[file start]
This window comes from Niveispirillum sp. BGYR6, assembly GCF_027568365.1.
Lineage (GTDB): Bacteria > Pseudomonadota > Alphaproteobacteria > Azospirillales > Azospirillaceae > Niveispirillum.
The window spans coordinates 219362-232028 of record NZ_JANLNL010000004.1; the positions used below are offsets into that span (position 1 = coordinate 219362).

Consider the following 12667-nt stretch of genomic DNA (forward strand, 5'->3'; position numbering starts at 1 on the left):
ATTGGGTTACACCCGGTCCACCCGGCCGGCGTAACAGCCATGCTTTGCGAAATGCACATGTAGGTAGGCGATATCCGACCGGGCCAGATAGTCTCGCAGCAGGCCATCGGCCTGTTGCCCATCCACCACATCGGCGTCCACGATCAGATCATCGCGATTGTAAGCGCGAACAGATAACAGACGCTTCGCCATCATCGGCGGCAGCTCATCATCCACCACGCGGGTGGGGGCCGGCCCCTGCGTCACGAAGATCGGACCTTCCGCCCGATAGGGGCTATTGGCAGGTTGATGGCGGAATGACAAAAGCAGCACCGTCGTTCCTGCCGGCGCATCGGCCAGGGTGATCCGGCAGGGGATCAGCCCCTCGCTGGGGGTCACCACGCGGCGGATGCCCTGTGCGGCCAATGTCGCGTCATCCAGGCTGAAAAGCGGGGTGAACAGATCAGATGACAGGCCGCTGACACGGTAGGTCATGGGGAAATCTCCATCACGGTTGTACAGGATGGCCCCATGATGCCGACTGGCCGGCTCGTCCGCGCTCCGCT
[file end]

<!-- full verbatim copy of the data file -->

This window comes from Niveispirillum sp. BGYR6, assembly GCF_027568365.1.
Lineage (GTDB): Bacteria > Pseudomonadota > Alphaproteobacteria > Azospirillales > Azospirillaceae > Niveispirillum.
The window spans coordinates 219362-232028 of record NZ_JANLNL010000004.1; the positions used below are offsets into that span (position 1 = coordinate 219362).

Consider the following 12667-nt stretch of genomic DNA (forward strand, 5'->3'; position numbering starts at 1 on the left):
ATTGGGTTACACCCGGTCCACCCGGCCGGCGTAACAGCCATGCTTTGCGAAATGCACATGTAGGTAGGCGATATCCGACCGGGCCAGATAGTCTCGCAGCAGGCCATCGGCCTGTTGCCCATCCACCACATCGGCGTCCACGATCAGATCATCGCGATTGTAAGCGCGAACAGATAACAGACGCTTCGCCATCATCGGCGGCAGCTCATCATCCACCACGCGGGTGGGGGCCGGCCCCTGCGTCACGAAGATCGGACCTTCCGCCCGATAGGGGCTATTGGCAGGTTGATGGCGGAATGACAAAAGCAGCACCGTCGTTCCTGCCGGCGCATCGGCCAGGGTGATCCGGCAGGGGATCAGCCCCTCGCTGGGGGTCACCACGCGGCGGATGCCCTGTGCGGCCAATGTCGCGTCATCCAGGCTGAAAAGCGGGGTGAACAGATCAGATGACAGGCCGCTGACACGGTAGGTCATGGGGAAATCTCCATCACGGTTGTACAGGATGGCCCCATGATGCCGACTGGCCGGCTCGTCCGCGCTCCGCT